In this PLoS Medicine editorial, the editors review progress toward the journal’s goal of reflecting and addressing inequity in the burden of ill-health around the world as part of the Global Burden of Disease project — a “comprehensive work studying the burden of ill-health and death resulting from specific conditions, injuries, and risk factors,” a PLoS press release writes. “By prioritizing studies in areas that contribute most substantially to the global burden of ill-health and premature mortality, PLoS Medicine, as an open-access journal, can specifically ensure that this important research is disseminated and reused widely,” the press release states (1/31).
In this New York Times opinion piece, Paul Farmer, chair of the department of global health and social medicine at Harvard Medical School and a co-founder of Partners in Health, examines the importance of the Global Fund to Fight AIDS, Tuberculosis and Malaria as it faces a “serious financial shortfall,” writing, “Beyond AIDS, the Global Fund is currently the largest donor in the world for tuberculosis and malaria programs. … The question is not whether the Global Fund works, but how to ensure it keeps working for years to come.”
In this post in the Center for Global Development’s (CGD) “Rethinking U.S. Foreign Assistance” blog, Connie Veillette, director of CGD’s rethinking U.S. foreign assistance initiative, highlights two recent posts by CGD’s Amanda Glassman and Nandini Oomman on the future of the Global Health Initiative (GHI). She writes, “With the Appropriations Committee weighing in by requiring a status report by mid-February on transitioning GHI to USAID, it is no understatement that the GHI is at an important juncture. Declining budgets for foreign assistance will also require new thinking on where the U.S. provides assistance and for what purpose” (1/31).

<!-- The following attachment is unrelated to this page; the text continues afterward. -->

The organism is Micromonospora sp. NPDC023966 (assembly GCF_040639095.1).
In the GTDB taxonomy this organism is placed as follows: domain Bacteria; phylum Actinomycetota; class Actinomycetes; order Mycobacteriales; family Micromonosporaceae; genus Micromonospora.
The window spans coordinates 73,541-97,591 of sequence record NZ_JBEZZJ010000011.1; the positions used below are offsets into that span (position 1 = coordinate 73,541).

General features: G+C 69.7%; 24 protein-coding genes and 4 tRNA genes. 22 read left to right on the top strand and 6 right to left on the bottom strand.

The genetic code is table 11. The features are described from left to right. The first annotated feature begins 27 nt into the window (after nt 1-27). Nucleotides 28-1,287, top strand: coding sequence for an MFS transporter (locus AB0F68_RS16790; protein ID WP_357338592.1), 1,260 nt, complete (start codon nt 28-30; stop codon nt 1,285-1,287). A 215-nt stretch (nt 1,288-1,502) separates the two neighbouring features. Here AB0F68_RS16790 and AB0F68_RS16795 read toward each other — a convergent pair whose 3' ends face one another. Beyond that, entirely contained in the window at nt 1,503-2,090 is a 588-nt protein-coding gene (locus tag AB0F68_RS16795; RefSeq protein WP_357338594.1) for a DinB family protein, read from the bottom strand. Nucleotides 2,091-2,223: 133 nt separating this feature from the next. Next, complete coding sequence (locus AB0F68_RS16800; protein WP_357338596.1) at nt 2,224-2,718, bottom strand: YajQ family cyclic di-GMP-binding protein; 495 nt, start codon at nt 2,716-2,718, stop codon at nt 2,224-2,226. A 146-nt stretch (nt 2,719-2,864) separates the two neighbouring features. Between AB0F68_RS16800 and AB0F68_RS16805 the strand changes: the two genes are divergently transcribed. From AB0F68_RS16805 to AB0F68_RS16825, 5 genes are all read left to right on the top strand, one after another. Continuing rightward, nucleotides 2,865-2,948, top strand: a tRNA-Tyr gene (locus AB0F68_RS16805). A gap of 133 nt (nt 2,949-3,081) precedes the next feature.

“The Global Fund to Fight Aids, Tuberculosis and Malaria has proved to be one of the world’s most important and innovative multilateral funding agencies,” a Financial Times editorial states. Therefore, “[t]he abrupt reshuffle of top management last week” â€“ with the resignation of Executive Director Michel Kazatchkine and the appointment of General Manager Gabriel Jaramillo â€“ “must not distract attention from its achievements over the past decade, which on their own justify further donor support,” the editorial continues. “[T]here is a need to re-examine the agency’s management and operations, particularly when squeezed donors are seeking better value for money,” and that involves “scrutinizing grant applications to ensure its stretched finances go to the neediest: those with fewest resources, the highest disease burden, and policies that do most to prevent and treat infection,” the editorial states.
“The Global Fund’s drive to ensure sustainability and efficiency means that it may not be able to meet its commitments to combat disease, says Laurie Garrett,” a senior fellow for global health at the Council on Foreign Relations, in Nature’s “World View” column. Citing his resignation letter, Garrett discusses the “the political struggle” that led Michel Kazatchkine to step down as executive director of the Global Fund to Fight AIDS, Tuberculosis and Malaria last week and writes, “It is a classic battle of titans, pitting urgency against long-term sustainability. … Kazatchkine essentially conceded victory to the forces for sustainability.”